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Mol Membr Biol. 2000 Apr-Jun;17(2):75-94.

Nucleobase transporters (review).

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Institute of Biomedical and Life Sciences, University of Glasgow, UK.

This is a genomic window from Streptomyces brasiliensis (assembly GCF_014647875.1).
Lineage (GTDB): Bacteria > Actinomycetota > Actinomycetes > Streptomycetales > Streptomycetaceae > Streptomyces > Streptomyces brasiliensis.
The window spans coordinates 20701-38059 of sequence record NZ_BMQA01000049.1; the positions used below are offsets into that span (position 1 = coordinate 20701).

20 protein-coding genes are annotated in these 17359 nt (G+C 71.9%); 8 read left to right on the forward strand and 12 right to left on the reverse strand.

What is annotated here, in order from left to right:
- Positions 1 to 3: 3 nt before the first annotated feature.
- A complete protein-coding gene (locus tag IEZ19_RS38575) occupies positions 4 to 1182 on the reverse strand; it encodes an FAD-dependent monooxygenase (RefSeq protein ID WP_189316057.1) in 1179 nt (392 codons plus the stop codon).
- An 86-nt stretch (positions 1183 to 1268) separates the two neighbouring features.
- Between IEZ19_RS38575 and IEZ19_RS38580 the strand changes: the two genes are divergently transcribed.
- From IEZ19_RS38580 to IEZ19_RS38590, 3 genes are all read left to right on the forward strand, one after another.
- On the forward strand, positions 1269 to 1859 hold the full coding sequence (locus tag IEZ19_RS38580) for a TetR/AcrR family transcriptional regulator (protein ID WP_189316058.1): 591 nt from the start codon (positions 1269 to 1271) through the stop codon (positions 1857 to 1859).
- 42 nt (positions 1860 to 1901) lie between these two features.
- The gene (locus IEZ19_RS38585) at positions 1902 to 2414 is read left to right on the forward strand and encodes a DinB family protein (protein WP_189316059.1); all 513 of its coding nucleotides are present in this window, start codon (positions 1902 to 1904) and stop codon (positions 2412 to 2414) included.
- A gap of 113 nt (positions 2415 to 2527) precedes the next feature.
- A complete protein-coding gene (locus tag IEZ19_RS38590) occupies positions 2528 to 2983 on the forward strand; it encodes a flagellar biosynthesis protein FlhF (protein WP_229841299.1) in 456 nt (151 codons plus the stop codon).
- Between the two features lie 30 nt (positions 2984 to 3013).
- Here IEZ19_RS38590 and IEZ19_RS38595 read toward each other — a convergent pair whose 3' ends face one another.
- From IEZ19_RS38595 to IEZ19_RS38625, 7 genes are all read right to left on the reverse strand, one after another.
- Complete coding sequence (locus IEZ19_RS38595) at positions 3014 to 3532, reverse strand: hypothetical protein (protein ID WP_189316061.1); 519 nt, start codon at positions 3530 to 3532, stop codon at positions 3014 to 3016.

Purines and pyrimidines play a key role in nucleic acid and nucleotide metabolism of all cells. In addition, they can be used as nitrogen sources in plants and many microorganisms. Transport of nucleobases across biological membranes is mediated by specific transmembrane transport proteins. Nucleobase transporters have been identified genetically and/or physiologically in bacteria, fungi, protozoa, algae, plants and mammals. A limited number of bacterial and fungal transporter genes have been cloned and analysed in great detail at the molecular level. Very recently, nucleobase transporters have been identified in plants. In other systems, with less accessible genetics, such as vertebrates and protozoa, no nucleobase transporter genes have been identified, and the transporters have been characterized and classified by physiological and biochemical approaches instead. In this review, it is shown that nucleobase transporters and similar sequences of unknown function present in databases constitute three basic families, which will be designated NAT, PRT and PUP. The first includes members from archea, eubacteria, fungi, plants and metazoa, the second is restricted to prokaryotes and fungi, and the last one is only found in plants. Interestingly, mammalian ascorbate transporters are homologous to NAT sequences. The function of different nucleobase transporters is also described, as is how their expression is regulated and what is currently known about their structure-function relationships. Common features emerging from these studies are expected to prove critical in understanding what governs nucleobase transporter specificity and in selecting proper model microbial systems for cloning and studying plant, protozoan and mammalian nucleobase transporters of agricultural, pharmacological and medical importance.

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